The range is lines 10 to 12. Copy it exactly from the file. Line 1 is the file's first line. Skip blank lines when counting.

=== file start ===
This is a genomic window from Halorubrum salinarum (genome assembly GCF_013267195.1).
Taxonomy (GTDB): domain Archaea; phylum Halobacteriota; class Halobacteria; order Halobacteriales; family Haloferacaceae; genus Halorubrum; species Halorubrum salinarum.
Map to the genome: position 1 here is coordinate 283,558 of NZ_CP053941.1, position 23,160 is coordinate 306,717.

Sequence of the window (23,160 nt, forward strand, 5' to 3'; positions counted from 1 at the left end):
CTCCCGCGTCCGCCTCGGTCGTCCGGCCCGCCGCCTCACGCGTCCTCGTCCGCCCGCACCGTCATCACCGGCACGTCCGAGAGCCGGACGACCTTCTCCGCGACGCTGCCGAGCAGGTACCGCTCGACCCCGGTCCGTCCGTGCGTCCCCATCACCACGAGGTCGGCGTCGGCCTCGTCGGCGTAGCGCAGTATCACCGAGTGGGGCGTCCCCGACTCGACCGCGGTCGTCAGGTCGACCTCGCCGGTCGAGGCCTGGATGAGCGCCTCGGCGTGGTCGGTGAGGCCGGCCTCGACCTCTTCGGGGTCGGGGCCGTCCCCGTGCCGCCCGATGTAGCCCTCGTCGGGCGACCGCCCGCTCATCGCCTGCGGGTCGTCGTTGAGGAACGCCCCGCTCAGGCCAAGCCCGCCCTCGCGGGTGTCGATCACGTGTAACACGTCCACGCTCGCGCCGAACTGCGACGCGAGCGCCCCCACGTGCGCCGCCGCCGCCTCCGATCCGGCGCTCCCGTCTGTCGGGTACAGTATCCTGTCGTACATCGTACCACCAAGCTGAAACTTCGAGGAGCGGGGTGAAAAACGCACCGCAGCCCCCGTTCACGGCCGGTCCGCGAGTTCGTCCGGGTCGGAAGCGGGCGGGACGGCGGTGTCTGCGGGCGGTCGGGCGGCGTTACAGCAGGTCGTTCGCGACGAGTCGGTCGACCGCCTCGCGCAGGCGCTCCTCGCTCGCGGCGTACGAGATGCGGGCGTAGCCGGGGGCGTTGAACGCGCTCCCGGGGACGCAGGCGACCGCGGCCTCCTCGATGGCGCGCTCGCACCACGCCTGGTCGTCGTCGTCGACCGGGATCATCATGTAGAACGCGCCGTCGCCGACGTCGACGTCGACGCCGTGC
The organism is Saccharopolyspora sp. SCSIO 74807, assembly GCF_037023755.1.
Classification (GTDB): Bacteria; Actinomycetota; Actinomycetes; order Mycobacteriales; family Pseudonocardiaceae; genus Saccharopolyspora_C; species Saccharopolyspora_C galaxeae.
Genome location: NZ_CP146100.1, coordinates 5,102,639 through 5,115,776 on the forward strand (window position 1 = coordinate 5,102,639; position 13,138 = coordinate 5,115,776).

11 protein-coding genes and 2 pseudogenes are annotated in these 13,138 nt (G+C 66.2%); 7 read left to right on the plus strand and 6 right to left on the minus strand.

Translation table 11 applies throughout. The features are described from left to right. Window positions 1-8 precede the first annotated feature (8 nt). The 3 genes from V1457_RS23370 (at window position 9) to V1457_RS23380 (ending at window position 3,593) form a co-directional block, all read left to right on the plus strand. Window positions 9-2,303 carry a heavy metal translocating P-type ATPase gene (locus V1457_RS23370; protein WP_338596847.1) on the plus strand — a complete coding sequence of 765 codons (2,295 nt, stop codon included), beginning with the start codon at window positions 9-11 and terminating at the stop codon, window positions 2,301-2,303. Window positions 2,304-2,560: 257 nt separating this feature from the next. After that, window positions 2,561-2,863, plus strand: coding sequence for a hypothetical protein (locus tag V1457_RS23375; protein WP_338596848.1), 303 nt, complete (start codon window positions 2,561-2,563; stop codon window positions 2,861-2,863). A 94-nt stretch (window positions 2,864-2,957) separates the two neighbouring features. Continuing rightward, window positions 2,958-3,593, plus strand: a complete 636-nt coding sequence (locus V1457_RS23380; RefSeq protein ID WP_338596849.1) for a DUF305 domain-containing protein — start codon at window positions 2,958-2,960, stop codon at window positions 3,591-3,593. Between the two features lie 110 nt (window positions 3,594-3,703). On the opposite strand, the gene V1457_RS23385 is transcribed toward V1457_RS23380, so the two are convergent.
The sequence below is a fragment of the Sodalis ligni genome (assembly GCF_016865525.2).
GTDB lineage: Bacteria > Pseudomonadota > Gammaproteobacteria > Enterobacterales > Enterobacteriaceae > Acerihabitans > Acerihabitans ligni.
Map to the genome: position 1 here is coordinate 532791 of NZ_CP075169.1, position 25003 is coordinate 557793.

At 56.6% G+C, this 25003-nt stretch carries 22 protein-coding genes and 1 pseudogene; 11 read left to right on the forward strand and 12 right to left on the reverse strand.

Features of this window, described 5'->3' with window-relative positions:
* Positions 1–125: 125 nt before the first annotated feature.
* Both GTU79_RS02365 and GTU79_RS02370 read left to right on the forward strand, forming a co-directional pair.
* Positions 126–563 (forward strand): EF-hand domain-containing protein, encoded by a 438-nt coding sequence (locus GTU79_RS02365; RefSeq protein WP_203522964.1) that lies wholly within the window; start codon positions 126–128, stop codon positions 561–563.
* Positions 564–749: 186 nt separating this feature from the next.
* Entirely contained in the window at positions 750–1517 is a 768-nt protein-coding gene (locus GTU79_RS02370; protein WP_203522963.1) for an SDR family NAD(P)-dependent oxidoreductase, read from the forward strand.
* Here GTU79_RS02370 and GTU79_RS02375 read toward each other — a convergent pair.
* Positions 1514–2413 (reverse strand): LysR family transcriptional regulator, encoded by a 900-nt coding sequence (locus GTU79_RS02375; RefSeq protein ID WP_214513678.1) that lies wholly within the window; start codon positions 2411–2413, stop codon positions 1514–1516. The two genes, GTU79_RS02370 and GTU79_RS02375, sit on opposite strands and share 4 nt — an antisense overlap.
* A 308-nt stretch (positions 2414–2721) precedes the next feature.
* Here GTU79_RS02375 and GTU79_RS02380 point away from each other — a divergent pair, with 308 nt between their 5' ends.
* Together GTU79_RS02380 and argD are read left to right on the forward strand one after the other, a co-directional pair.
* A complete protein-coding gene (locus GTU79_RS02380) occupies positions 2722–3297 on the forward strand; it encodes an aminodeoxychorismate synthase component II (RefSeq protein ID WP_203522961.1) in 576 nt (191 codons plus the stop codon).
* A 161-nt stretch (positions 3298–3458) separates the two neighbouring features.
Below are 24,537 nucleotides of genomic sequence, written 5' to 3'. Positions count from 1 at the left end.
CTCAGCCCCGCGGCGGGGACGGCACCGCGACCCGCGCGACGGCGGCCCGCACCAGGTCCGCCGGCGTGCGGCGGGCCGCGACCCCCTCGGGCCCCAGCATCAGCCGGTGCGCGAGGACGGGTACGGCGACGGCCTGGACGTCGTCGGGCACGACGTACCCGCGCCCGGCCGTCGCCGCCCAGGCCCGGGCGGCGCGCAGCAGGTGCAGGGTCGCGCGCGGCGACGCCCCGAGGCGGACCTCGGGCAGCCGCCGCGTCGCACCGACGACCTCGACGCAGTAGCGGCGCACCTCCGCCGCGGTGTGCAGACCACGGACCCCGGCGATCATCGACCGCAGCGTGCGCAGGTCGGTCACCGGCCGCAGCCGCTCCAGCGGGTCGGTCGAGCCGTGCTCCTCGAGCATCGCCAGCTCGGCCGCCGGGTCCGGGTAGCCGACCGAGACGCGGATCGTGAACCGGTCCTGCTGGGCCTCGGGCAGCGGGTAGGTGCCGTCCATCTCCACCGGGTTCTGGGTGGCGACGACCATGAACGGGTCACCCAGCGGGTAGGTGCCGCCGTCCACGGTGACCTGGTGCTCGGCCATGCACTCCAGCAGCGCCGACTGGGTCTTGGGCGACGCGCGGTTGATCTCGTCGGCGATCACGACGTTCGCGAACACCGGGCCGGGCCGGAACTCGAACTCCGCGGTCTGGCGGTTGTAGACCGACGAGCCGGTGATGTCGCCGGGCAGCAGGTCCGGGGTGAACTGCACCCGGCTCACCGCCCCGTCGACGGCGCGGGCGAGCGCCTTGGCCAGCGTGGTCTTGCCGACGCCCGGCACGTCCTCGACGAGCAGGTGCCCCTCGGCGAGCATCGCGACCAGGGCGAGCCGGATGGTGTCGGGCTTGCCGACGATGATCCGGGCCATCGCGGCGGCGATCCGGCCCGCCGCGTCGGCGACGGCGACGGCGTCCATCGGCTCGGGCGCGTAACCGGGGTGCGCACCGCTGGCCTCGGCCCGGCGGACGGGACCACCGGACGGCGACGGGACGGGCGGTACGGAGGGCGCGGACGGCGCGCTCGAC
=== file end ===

Translation table 11 applies throughout. The features are described from left to right. Window positions 1-8 precede the first annotated feature (8 nt). The 3 genes from V1457_RS23370 (at window position 9) to V1457_RS23380 (ending at window position 3,593) form a co-directional block, all read left to right on the plus strand. Window positions 9-2,303 carry a heavy metal translocating P-type ATPase gene (locus V1457_RS23370; protein WP_338596847.1) on the plus strand — a complete coding sequence of 765 codons (2,295 nt, stop codon included), beginning with the start codon at window positions 9-11 and terminating at the stop codon, window positions 2,301-2,303. Window positions 2,304-2,560: 257 nt separating this feature from the next. After that, window positions 2,561-2,863, plus strand: coding sequence for a hypothetical protein (locus tag V1457_RS23375; protein WP_338596848.1), 303 nt, complete (start codon window positions 2,561-2,563; stop codon window positions 2,861-2,863). A 94-nt stretch (window positions 2,864-2,957) separates the two neighbouring features. Continuing rightward, window positions 2,958-3,593, plus strand: a complete 636-nt coding sequence (locus V1457_RS23380; RefSeq protein ID WP_338596849.1) for a DUF305 domain-containing protein — start codon at window positions 2,958-2,960, stop codon at window positions 3,591-3,593. Between the two features lie 110 nt (window positions 3,594-3,703). On the opposite strand, the gene V1457_RS23385 is transcribed toward V1457_RS23380, so the two are convergent.
The sequence below is a fragment of the Sodalis ligni genome (assembly GCF_016865525.2).
GTDB lineage: Bacteria > Pseudomonadota > Gammaproteobacteria > Enterobacterales > Enterobacteriaceae > Acerihabitans > Acerihabitans ligni.